Breaking up the likes of Google and Facebook will not boost competition and risks creating a vacuum for other tech giants to step in, the boss of crowdfunding site GoFundMe has warned.
Rob Solomon, the chairman and chief executive of Silicon Valley-headquartered GoFundMe, told the Press Association it would be wrong for regulators to “jump in” and increase competition by force.
He cautioned that if the big US players were broken up, then others such as China’s Alibaba Group and Tencent would simply fill the void.
His comments come amid mounting global calls to address the dominance of the tech behemoths, which has been brought to the fore after Democrat Elizabeth Warren proposed breaking them up if elected to the US presidency in 2020.
In the UK, Chancellor Philip Hammond announced in his Spring Statement that the competition watchdog will examine the tech firms’ stranglehold over the £14 billion digital advertising market.
But Mr Solomon said: “I don’t believe in breaking up the big players unless they have to be, and I don’t think we are at that point.”
“Alibaba and Tencent are just as big – if the big guys are broken up, it leaves a vacuum for them,” he said.
Taking a swipe at Ms Warren’s campaign promise in the States, he said it was a “bold platform to run on and I don’t think it’s the right one”.
He added: “I worry a lot when government jumps in.”
But he admitted there is a “darker side” of the internet that needs addressing, following a plea by world wide web inventor Sir Tim Berners-Lee to stop its “downward plunge to a dysfunctional future”.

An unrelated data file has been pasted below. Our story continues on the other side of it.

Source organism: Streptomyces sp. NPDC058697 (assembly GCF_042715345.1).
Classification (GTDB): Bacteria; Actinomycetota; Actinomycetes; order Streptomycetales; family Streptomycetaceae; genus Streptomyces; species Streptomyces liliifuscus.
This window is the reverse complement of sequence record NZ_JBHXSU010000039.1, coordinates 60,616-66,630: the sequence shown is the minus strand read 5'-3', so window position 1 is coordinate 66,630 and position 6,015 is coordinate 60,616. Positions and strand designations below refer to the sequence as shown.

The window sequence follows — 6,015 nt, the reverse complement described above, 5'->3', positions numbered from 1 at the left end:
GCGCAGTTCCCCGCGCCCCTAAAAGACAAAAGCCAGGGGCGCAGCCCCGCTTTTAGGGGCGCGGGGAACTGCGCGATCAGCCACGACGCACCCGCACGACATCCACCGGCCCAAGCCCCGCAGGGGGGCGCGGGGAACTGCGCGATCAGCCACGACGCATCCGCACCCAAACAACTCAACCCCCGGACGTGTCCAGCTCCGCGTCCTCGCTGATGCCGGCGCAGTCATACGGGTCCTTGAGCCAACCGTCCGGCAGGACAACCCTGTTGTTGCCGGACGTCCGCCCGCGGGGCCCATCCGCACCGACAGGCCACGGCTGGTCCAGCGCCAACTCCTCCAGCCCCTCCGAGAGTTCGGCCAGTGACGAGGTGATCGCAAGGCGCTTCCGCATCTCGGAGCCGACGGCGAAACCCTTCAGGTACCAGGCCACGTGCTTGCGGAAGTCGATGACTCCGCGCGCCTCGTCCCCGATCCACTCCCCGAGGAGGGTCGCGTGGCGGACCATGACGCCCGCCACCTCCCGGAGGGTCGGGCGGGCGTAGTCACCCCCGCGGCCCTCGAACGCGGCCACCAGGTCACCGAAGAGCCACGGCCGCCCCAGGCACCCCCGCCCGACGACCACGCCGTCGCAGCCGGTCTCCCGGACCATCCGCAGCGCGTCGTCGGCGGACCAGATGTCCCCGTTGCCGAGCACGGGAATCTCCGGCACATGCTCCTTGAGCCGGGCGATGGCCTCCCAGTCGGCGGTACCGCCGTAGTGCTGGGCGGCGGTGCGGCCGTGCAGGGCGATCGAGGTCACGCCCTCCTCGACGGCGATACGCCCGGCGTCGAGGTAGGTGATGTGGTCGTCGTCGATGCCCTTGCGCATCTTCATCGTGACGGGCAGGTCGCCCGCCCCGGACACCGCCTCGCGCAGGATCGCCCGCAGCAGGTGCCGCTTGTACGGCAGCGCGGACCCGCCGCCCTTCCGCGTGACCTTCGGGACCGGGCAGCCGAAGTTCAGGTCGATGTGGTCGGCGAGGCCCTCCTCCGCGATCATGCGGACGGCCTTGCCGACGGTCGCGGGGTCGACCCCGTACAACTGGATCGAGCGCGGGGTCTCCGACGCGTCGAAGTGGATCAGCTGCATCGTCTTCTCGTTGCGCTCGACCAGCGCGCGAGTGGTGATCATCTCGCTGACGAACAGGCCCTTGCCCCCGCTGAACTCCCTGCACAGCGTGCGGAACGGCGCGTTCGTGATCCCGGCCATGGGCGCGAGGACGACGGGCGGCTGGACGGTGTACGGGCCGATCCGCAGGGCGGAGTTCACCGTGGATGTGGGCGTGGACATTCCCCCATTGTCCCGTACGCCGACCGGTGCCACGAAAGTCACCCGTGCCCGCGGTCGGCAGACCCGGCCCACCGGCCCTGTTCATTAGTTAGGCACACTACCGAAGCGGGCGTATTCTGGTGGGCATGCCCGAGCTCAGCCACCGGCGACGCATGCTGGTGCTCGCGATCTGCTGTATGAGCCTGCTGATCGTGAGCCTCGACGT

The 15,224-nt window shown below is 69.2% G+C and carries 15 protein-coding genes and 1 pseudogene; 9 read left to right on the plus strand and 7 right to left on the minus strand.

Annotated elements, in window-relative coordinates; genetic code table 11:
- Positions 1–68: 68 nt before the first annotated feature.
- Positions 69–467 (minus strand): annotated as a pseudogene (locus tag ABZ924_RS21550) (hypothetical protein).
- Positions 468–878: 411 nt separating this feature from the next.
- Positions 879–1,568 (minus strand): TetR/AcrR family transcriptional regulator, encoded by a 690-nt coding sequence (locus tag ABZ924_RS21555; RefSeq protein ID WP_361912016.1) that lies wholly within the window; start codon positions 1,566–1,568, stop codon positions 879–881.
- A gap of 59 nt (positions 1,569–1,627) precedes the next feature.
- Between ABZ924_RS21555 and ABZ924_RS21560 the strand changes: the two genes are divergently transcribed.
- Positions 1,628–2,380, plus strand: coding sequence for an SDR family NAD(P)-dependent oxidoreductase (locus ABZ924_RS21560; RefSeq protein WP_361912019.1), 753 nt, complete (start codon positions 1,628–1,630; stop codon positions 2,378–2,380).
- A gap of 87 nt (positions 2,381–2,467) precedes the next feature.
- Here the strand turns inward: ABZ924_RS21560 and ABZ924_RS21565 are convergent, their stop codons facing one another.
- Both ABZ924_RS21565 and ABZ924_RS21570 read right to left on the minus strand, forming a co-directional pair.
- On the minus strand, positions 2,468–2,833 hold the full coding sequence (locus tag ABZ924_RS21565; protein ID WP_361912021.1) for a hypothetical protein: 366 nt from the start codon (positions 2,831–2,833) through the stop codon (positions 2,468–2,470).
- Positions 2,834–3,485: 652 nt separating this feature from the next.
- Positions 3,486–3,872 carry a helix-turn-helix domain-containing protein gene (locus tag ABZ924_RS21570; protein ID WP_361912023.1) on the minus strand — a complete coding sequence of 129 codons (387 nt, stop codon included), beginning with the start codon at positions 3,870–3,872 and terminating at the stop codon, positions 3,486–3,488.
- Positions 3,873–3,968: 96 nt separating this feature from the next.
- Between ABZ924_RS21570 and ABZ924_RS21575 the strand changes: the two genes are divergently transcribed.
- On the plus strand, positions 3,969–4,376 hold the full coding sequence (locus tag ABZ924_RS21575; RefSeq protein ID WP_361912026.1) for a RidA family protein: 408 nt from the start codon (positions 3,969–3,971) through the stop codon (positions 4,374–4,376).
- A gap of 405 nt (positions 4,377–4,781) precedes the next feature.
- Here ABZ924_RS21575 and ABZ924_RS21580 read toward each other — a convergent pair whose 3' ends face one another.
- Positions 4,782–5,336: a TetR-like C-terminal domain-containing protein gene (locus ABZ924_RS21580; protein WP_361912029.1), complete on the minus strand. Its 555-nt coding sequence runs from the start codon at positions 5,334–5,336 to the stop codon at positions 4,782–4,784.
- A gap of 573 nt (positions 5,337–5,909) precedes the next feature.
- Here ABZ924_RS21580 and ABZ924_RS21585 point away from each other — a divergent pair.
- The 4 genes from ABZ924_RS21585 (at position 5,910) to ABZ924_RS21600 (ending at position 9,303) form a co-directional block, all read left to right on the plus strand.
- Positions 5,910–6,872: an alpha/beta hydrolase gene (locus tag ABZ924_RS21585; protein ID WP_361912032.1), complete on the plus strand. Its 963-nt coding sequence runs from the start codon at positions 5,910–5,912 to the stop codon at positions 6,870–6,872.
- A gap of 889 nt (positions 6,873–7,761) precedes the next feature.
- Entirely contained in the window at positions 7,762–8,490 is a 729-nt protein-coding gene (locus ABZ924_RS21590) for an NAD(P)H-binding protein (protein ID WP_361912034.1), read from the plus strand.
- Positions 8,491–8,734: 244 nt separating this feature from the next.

Mr Solomon said GoFundMe – which claims to be the world’s largest crowdfunding platform with more than £4 billion raised since launch in 2010 – is part of a “bright side” of the web.
“There’s the darker side of the internet where people are becoming addicted to social media and the ability to spread false information,” he said.
“There’s an antidote to that where people come together to help each other out.”
He added: “Sir Tim Berners-Lee has the right to cry foul, because he helped to create the internet and we do need to fix things, but there’s a very bright side.”
GoFundMe has raised around £250 million through 175,000 campaigns in the UK alone since 2010 – a sign of the “countless examples of the good” that the internet can bring, according to Mr Solomon.
Yet despite having provided a welcome platform for people to reach out for funding for all manner of causes, GoFundMe has not itself been immune to the “darker side” of the web.
Scammers have been caught raising funds for their own benefit, while it has more than once recently been caught up in controversies surrounding campaigns on its site.
Most recently, the group stepped in to ban fundraising for cancer treatment at the controversial Hallwang clinic in Germany amid concerns that vulnerable patients and donors are being exploited.
It also shut down accounts attempting to raise money for US singer R Kelly to help fund his legal defence against multiple allegations of having sex with minors, which he denies.
Mr Solomon – whose career includes stints heading up deals site Groupon and online travel search engine SideStep, since sold to Kayak – said the group has a “dedicated trust and safety team working around the clock” to police campaigns, but said it does not want to judge which causes are worthy.
“As long as our terms of service aren’t violated, we welcome most causes,” he said.
The site has also been accused of putting pressure on traditional charities, although it claims to work in tandem with the sector, offering people the chance to raise money for their chosen charities.
But Mr Solomon has a stark warning for those charities which have yet to move online, in a sign of the shift in the giving sector.
“If you’re a charity and haven’t embraced digital yet, you’re in peril.
“In the next five years or so, you’ll be out of business.”